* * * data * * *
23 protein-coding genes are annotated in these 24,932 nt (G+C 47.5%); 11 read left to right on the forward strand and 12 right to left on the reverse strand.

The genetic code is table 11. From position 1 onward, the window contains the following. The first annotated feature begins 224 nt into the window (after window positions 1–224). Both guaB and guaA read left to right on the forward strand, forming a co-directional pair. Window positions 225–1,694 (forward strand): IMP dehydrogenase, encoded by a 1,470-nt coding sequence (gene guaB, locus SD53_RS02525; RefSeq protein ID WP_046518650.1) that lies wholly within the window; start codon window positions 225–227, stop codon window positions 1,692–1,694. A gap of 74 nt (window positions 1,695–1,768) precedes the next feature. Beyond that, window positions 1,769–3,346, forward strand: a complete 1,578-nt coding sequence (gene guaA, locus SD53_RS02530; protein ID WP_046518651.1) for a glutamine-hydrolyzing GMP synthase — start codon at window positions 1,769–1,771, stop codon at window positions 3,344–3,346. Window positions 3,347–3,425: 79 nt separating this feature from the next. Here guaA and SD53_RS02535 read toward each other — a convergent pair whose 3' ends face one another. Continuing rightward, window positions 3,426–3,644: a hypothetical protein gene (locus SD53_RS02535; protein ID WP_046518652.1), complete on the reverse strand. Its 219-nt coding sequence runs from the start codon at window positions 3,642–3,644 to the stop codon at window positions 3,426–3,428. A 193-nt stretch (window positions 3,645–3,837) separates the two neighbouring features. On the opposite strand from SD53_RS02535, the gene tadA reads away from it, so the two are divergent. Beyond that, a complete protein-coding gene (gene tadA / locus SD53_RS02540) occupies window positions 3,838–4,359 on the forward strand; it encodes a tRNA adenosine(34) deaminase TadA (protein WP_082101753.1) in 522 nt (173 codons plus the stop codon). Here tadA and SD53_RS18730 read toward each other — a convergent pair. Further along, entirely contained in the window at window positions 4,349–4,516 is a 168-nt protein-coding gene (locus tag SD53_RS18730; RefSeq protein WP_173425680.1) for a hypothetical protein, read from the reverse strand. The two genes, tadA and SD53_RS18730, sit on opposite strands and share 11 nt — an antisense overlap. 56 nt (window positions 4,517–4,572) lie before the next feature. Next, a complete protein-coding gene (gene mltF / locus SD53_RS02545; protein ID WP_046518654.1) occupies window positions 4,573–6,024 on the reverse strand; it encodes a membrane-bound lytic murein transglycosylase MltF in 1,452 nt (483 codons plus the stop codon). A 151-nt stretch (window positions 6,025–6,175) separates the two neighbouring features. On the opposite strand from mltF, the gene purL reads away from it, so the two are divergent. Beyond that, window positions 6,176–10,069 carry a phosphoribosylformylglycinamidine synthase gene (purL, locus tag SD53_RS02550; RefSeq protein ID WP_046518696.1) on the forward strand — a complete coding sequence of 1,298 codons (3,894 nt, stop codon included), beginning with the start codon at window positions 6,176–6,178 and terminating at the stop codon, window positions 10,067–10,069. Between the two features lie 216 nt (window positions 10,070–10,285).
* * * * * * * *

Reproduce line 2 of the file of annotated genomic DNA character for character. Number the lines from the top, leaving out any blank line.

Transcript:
The genetic code is table 11. From position 1 onward, the window contains the following. The first annotated feature begins 224 nt into the window (after window positions 1–224). Both guaB and guaA read left to right on the forward strand, forming a co-directional pair. Window positions 225–1,694 (forward strand): IMP dehydrogenase, encoded by a 1,470-nt coding sequence (gene guaB, locus SD53_RS02525; RefSeq protein ID WP_046518650.1) that lies wholly within the window; start codon window positions 225–227, stop codon window positions 1,692–1,694. A gap of 74 nt (window positions 1,695–1,768) precedes the next feature. Beyond that, window positions 1,769–3,346, forward strand: a complete 1,578-nt coding sequence (gene guaA, locus SD53_RS02530; protein ID WP_046518651.1) for a glutamine-hydrolyzing GMP synthase — start codon at window positions 1,769–1,771, stop codon at window positions 3,344–3,346. Window positions 3,347–3,425: 79 nt separating this feature from the next. Here guaA and SD53_RS02535 read toward each other — a convergent pair whose 3' ends face one another. Continuing rightward, window positions 3,426–3,644: a hypothetical protein gene (locus SD53_RS02535; protein ID WP_046518652.1), complete on the reverse strand. Its 219-nt coding sequence runs from the start codon at window positions 3,642–3,644 to the stop codon at window positions 3,426–3,428. A 193-nt stretch (window positions 3,645–3,837) separates the two neighbouring features. On the opposite strand from SD53_RS02535, the gene tadA reads away from it, so the two are divergent. Beyond that, a complete protein-coding gene (gene tadA / locus SD53_RS02540) occupies window positions 3,838–4,359 on the forward strand; it encodes a tRNA adenosine(34) deaminase TadA (protein WP_082101753.1) in 522 nt (173 codons plus the stop codon). Here tadA and SD53_RS18730 read toward each other — a convergent pair. Further along, entirely contained in the window at window positions 4,349–4,516 is a 168-nt protein-coding gene (locus tag SD53_RS18730; RefSeq protein WP_173425680.1) for a hypothetical protein, read from the reverse strand. The two genes, tadA and SD53_RS18730, sit on opposite strands and share 11 nt — an antisense overlap. 56 nt (window positions 4,517–4,572) lie before the next feature. Next, a complete protein-coding gene (gene mltF / locus SD53_RS02545; protein ID WP_046518654.1) occupies window positions 4,573–6,024 on the reverse strand; it encodes a membrane-bound lytic murein transglycosylase MltF in 1,452 nt (483 codons plus the stop codon). A 151-nt stretch (window positions 6,025–6,175) separates the two neighbouring features. On the opposite strand from mltF, the gene purL reads away from it, so the two are divergent. Beyond that, window positions 6,176–10,069 carry a phosphoribosylformylglycinamidine synthase gene (purL, locus tag SD53_RS02550; RefSeq protein ID WP_046518696.1) on the forward strand — a complete coding sequence of 1,298 codons (3,894 nt, stop codon included), beginning with the start codon at window positions 6,176–6,178 and terminating at the stop codon, window positions 10,067–10,069. Between the two features lie 216 nt (window positions 10,070–10,285).